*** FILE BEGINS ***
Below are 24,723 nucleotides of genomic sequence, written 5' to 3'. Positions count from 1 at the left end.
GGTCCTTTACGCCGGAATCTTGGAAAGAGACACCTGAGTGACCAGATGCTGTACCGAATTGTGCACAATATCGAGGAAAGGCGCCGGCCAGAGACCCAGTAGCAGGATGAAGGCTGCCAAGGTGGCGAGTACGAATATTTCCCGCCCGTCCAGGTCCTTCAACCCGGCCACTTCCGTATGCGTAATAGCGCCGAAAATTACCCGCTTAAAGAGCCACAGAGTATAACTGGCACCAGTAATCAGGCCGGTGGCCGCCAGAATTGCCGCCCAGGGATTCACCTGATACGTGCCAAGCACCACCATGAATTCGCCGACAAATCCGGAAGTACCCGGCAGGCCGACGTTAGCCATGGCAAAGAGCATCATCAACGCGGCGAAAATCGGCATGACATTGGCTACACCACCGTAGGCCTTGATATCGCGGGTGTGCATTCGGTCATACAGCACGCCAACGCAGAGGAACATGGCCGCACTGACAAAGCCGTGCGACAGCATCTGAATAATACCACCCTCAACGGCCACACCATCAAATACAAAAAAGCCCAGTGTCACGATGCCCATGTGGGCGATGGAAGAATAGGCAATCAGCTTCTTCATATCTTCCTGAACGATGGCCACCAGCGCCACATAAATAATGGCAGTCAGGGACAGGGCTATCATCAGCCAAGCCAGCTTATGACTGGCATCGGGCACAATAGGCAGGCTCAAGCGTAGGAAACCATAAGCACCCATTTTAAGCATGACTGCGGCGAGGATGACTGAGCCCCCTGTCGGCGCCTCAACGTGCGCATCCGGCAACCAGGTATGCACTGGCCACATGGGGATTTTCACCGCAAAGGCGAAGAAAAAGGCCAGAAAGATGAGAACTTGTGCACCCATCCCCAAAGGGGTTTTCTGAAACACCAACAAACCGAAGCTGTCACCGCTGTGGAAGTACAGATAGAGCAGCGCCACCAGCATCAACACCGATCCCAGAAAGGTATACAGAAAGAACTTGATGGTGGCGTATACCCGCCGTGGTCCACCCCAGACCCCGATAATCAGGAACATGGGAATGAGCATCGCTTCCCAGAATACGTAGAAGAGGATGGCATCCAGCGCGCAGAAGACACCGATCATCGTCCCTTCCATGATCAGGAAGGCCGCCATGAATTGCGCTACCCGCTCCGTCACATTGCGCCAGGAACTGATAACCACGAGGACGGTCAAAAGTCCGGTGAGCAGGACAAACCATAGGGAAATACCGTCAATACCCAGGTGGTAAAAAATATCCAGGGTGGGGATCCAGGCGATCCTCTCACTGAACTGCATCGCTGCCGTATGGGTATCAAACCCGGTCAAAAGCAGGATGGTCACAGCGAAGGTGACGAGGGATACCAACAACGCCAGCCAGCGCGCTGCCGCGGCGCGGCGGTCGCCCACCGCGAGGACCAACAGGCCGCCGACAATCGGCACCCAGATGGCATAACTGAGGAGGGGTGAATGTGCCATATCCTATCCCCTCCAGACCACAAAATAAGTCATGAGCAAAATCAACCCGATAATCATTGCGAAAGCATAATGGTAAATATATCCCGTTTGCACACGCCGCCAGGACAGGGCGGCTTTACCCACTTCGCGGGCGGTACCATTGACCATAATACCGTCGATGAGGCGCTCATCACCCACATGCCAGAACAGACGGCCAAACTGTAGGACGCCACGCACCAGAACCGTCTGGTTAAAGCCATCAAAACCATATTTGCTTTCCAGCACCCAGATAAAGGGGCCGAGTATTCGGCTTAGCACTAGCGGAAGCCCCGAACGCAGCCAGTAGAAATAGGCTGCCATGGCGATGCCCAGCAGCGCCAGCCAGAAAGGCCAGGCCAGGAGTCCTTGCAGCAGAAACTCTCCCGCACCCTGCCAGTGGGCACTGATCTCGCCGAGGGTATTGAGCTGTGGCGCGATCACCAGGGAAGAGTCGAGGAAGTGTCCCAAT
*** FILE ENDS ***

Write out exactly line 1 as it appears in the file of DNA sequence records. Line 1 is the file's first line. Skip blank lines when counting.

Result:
Below are 24,723 nucleotides of genomic sequence, written 5' to 3'. Positions count from 1 at the left end.